• DCs;
  • IL-10;
  • IL-1 receptor antagonist;
  • Monocytes;
  • Neutrophils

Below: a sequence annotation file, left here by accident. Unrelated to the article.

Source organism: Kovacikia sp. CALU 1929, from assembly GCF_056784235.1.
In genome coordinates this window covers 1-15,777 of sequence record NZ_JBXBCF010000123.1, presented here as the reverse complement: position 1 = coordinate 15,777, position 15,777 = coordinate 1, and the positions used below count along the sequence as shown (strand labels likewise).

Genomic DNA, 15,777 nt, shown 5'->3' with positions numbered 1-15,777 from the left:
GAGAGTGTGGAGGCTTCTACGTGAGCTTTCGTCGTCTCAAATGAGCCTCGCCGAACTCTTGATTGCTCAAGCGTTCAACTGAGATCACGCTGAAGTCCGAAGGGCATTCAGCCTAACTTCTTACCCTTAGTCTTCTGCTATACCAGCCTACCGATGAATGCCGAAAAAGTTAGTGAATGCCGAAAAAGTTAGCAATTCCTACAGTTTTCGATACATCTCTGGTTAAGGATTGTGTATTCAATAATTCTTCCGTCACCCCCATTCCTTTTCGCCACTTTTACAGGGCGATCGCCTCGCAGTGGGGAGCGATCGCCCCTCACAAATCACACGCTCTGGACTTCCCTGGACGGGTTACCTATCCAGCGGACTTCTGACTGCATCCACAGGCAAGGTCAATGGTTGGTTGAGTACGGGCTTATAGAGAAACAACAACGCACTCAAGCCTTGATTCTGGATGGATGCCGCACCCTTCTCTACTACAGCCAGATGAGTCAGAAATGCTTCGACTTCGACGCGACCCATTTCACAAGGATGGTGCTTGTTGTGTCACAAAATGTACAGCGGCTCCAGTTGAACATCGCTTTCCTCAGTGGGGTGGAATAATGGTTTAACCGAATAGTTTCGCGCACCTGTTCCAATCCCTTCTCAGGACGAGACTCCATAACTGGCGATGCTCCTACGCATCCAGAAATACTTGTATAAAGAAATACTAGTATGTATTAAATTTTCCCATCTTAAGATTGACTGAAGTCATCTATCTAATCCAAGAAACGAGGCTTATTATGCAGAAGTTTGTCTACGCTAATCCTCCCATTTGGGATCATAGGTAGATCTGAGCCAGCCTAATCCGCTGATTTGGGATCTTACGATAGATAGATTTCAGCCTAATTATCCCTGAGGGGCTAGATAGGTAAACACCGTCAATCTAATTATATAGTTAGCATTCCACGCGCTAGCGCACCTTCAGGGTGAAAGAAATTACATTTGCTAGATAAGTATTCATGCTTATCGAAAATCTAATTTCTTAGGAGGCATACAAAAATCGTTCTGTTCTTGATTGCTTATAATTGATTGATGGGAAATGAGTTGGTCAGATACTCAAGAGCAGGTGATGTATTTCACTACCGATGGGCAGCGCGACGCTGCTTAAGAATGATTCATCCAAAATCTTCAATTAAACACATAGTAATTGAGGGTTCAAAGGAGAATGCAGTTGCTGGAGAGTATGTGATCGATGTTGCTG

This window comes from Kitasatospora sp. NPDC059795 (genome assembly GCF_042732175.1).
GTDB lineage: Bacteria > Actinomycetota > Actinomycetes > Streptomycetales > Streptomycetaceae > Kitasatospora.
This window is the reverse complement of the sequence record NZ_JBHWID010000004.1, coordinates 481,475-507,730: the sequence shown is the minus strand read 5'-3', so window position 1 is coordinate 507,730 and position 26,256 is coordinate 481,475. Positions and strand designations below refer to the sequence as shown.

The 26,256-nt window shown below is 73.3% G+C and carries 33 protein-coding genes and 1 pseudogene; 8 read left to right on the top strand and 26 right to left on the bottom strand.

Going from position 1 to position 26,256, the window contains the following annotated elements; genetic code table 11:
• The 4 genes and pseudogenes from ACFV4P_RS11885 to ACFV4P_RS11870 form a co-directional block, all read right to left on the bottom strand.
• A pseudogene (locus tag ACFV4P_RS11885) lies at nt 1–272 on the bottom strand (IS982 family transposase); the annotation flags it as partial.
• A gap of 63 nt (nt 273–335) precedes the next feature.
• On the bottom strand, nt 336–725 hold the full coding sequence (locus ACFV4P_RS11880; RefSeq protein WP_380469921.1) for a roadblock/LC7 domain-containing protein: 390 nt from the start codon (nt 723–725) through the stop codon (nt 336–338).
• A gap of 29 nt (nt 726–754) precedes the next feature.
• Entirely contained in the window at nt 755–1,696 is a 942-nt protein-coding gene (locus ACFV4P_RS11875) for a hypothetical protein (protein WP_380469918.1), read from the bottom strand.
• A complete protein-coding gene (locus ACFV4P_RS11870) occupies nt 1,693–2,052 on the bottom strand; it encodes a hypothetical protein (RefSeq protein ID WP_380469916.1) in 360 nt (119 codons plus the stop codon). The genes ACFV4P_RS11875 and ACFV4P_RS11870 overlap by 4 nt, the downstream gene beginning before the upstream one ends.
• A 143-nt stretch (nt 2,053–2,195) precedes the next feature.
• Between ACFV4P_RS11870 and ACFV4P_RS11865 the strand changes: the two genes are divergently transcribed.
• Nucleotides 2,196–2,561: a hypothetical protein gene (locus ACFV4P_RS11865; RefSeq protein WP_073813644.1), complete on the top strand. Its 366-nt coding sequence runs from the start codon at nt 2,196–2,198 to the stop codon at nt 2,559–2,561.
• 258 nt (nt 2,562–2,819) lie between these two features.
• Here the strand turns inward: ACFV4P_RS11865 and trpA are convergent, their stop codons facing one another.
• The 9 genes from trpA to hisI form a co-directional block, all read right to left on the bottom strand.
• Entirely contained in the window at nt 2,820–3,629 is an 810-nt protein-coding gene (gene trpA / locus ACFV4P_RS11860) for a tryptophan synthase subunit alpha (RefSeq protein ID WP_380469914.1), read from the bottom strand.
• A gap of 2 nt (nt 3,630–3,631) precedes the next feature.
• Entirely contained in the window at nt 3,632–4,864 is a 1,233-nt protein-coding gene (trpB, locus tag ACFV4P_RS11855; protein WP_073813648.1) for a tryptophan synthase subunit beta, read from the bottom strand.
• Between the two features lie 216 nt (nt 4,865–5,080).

Autosomal-dominant hyper-IgE syndrome (AD-HIES) is a primary immunodeficiency caused by STAT3 mutations. This inherited condition is characterized by eczema, staphylococcal cold abscesses and recurrent pulmonary infections. Given that STAT3 is involved in IL-10 signaling, we examined the immunoregulatory role of IL-10 in inflammation by studying the effects of IL-10 on monocytes, neutrophils and monocyte-derived DCs from HIES subjects. Analysis of gene expression in PBMCs and neutrophils isolated from HIES patients and stimulated with LPS in the presence of IL-10 showed reduced expression of IL1RN, which encodes IL-1 receptor antagonist (IL-1ra), and SOCS3 mRNA but increased CXCL8 mRNA expression. Moreover, secretion of the anti-inflammatory protein IL-1ra was reduced in AD-HIES patients. DCs from HIES patients secreted higher levels of TNF-α, IL-6 and, to a lesser extent, IL-12 when these cells were cultured in the presence of IL-10. These results suggest that IL-10 activity is affected in myeloid cells (e.g. monocytes, DCs) of HIES patients. Impairment of IL-10 signaling in patients with AD-HIES might result in an altered balance between pro-inflammatory and anti-inflammatory signals and might lead to persistent inflammation and delayed healing after infections.